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Planning Retirement Online


Relationships - 33

It could be you....    

Maggi Stamp, LaterLife's Relationship Counsellor

Every month Maggi Stamp, a qualified and experienced relationship counsellor for Relate and in private practice, writes about some of the emotional challenges we meet in later life.

For reasons of confidentiality Maggi never writes about a particular person's problems unless you have sent one in to be answered, but all her examples are based on problems raised by clients, family and friends over the years.  

You can write to Maggi at maggi@laterlife.com for her to respond in the column.

 

 
"My mother insists on spending"

The following message was received by laterlife.com, and although this came too late for inclusion in December, it is an issue which appears not just at Christmas but for someone every day of the year...

"I am inspired to contact you regarding a slightly thorny issue regarding my
upcoming birthday. If anyone out there does have helpful experience,
your organisation is likely to be it.
My mother, who is a very low-income pensioner, is, as always, insisting
on getting me a gift. However, I am acutely conscious of her very tight budget, and there is very little that I need or could not provide for myself anyway.
And I won't just request something for the sake of it.

Do you have any suggestion(s) of how I could avoid her over-extending just for me, but without it seeming like an obvious rebuttal, or crushing her feelings by making her feel totally inadequate?"

Several thoughts spring to mind

  • What a very considerate son, not wanting to hurt your mum or let her overspend

  • What a loving mum still wanting to treat her son to a birthday gift

  • How tricky a subject to broach without denting her pride or leaving her feeling rejected.

There is no rule in life that says we must watch what our parent spends, but there is a time when an adult son or daughter begins to feel an increasing responsibility towards a parent who might be less physically, mentally or financially able. Looking at our ageing parents, we feel concerned and responsible for them and want to - how shall I put it - take over for them.

Well, in a way we are taking over. Our capabilities are at a peak as our parents' are failing. But the difficulty comes when we do too much, too soon. The ageing parent may still be perfectly able to manage the finances, stretched though they may be, even if they are immobilised through arthritis. They could be perfectly capable of cleaning their house or still enjoy their garden, even though they have hearing problems or forgetful episodes.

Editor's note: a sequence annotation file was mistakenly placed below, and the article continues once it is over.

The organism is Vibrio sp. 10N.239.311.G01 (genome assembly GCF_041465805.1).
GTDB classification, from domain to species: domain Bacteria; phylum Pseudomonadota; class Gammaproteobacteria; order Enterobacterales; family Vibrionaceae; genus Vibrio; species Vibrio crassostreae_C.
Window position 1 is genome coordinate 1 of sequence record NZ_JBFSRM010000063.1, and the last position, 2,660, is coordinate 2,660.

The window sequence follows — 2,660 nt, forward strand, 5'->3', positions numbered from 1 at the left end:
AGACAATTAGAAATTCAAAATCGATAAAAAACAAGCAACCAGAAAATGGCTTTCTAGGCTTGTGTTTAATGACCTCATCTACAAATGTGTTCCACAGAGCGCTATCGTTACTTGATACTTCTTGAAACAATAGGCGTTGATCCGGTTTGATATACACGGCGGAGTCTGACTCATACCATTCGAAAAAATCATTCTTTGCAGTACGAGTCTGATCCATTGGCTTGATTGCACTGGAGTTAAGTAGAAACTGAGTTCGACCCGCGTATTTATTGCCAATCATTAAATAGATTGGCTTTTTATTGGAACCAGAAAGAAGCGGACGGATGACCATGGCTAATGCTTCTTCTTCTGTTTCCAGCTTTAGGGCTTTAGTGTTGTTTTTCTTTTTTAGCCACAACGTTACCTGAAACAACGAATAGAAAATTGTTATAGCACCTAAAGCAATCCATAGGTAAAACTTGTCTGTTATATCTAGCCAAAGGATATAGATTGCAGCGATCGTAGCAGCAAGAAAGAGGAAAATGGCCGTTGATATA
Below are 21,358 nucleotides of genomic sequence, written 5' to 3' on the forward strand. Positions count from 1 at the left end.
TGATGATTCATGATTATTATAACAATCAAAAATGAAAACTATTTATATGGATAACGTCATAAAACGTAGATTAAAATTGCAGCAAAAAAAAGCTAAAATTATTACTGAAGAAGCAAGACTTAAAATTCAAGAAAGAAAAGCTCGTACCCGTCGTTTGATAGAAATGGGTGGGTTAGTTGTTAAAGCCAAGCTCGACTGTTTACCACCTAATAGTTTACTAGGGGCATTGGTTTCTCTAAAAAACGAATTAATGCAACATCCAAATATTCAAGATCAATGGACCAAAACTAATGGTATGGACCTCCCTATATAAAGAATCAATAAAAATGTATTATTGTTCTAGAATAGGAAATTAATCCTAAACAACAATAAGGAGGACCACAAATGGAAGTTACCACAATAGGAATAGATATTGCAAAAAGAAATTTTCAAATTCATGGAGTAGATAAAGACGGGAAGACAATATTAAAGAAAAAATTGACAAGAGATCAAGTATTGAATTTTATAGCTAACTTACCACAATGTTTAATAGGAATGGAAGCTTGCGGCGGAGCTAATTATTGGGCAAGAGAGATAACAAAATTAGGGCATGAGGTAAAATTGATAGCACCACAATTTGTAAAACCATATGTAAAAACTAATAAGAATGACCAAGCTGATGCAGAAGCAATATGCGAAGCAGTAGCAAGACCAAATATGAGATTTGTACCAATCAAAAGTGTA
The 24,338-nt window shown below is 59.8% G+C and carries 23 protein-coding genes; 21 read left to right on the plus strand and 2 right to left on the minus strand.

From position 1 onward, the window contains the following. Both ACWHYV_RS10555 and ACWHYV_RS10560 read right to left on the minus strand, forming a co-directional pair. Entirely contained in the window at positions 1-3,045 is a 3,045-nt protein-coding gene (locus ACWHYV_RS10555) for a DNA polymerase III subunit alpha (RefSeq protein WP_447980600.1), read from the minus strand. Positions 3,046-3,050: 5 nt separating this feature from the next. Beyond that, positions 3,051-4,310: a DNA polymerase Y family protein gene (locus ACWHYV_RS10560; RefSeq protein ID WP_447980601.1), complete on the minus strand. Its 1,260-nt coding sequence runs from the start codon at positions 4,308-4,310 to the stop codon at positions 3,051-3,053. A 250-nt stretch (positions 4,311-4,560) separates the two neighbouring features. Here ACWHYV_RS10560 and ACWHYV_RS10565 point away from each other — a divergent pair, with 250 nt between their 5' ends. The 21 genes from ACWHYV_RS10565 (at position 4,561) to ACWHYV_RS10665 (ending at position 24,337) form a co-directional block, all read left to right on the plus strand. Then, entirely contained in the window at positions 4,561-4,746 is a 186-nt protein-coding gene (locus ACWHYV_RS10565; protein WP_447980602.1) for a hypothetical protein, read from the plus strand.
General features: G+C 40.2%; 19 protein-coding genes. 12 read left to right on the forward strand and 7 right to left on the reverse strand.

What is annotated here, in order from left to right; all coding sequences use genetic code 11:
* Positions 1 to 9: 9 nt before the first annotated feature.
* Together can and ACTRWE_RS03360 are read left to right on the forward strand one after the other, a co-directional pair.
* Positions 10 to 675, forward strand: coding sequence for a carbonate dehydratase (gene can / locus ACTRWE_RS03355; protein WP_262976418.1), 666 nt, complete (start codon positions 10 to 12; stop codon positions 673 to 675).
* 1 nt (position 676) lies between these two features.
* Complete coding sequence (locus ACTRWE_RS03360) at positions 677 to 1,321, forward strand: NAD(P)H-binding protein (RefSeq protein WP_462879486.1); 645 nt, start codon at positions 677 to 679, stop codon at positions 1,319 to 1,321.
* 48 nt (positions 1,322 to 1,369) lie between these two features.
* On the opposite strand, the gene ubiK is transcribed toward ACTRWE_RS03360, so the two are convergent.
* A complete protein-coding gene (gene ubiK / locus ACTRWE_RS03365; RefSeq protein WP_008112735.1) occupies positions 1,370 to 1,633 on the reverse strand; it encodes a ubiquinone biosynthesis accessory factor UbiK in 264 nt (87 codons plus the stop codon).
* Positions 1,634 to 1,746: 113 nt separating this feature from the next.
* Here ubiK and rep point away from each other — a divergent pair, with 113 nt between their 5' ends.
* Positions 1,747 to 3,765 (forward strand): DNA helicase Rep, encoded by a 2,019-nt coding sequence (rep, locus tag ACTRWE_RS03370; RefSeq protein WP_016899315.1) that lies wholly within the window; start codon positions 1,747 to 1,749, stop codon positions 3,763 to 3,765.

This is where it gets tricky. How much do we do for mum or dad without them feeling they are being seen as 'past it' ? One of the debilitating things in old age is to realise that others are assuming you are not able to cope any more. The feeling of being redundant is tough at any age, but when we are younger there is always the hope that something will turn up. In old age it is too late for that. Redundancy, or being seen as increasingly helpless, can lead to depression and an inevitable decline in spirit and subsequently in general health.

One of the sources of pride for an old person is that they can still give pleasure to their children occasionally. A birthday is important, not just for the son or daughter. But it is a landmark for a mother. The memory of giving birth is there for the rest of her life – the super-human effort and the total, utter joy and beauty of the moment her baby is placed in her arms for the first time, stays with her in detail. On your birthday she will remember- every year.

You sound like such a caring son. Talk with your mother about how she likes to celebrate important occasions. There are several things that could be done.

  • See if you can offer to share your birthday with her as a joint 'big occasion'.

  • Be with her either in person or on the 'phone and reminisce, or take her out to celebrate your joint day.

  • Enjoying a 'joint' birthday will give you the chance to share the cost without embarrassing her.

  • Perhaps she will give you some clues as to what she likes to receive as gifts. If she says she isn't much bothered by them, that will give you a perfect lead into saying "Me too, so let's just do something together instead."

    Alternatively you could just tell her you are concerned how limited her funds are and would much prefer a card and a chat, a meal together, or if she is still fit and able, for her to cook your favourite cake/biscuit/supper, you get the idea I'm sure. She will hear that you are considerate of her circumstances, be reassured that you still want her to acknowledge and share your birthday, but will be given ideas of how to do it in a way that is meaningful for both and is affordable for her.

    She will feel she is still appreciated for her unique mothering skills. No hint of rejection, no whiff of redundancy.

 

You can write to Maggi at maggi@laterlife.com for her to respond in the column.

To view previous articles in this series - see the back to the Relationship Counselling Index page  

 



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